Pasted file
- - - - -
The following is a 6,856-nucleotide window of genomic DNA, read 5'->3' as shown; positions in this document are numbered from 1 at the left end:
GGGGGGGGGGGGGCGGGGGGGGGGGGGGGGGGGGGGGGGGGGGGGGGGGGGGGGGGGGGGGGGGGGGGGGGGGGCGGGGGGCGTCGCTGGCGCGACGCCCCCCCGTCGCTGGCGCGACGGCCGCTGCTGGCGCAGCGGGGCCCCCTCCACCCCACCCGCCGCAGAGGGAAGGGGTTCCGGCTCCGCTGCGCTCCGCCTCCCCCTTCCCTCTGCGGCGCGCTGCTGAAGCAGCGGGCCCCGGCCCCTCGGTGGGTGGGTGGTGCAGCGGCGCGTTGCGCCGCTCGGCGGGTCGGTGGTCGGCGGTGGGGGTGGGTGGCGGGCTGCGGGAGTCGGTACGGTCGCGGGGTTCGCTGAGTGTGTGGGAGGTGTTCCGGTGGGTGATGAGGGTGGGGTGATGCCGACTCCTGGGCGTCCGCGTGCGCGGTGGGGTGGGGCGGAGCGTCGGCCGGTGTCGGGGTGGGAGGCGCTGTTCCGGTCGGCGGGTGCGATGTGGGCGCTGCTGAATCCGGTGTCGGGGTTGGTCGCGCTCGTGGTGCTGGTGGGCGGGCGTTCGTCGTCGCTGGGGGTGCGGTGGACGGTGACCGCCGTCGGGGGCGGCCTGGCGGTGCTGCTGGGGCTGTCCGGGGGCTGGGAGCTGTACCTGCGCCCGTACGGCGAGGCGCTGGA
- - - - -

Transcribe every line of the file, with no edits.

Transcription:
The following is a 6,856-nucleotide window of genomic DNA, read 5'->3' as shown; positions in this document are numbered from 1 at the left end:
GGGGGGGGGGGGGCGGGGGGGGGGGGGGGGGGGGGGGGGGGGGGGGGGGGGGGGGGGGGGGGGGGGGGGGGGGGCGGGGGGCGTCGCTGGCGCGACGCCCCCCCGTCGCTGGCGCGACGGCCGCTGCTGGCGCAGCGGGGCCCCCTCCACCCCACCCGCCGCAGAGGGAAGGGGTTCCGGCTCCGCTGCGCTCCGCCTCCCCCTTCCCTCTGCGGCGCGCTGCTGAAGCAGCGGGCCCCGGCCCCTCGGTGGGTGGGTGGTGCAGCGGCGCGTTGCGCCGCTCGGCGGGTCGGTGGTCGGCGGTGGGGGTGGGTGGCGGGCTGCGGGAGTCGGTACGGTCGCGGGGTTCGCTGAGTGTGTGGGAGGTGTTCCGGTGGGTGATGAGGGTGGGGTGATGCCGACTCCTGGGCGTCCGCGTGCGCGGTGGGGTGGGGCGGAGCGTCGGCCGGTGTCGGGGTGGGAGGCGCTGTTCCGGTCGGCGGGTGCGATGTGGGCGCTGCTGAATCCGGTGTCGGGGTTGGTCGCGCTCGTGGTGCTGGTGGGCGGGCGTTCGTCGTCGCTGGGGGTGCGGTGGACGGTGACCGCCGTCGGGGGCGGCCTGGCGGTGCTGCTGGGGCTGTCCGGGGGCTGGGAGCTGTACCTGCGCCCGTACGGCGAGGCGCTGGA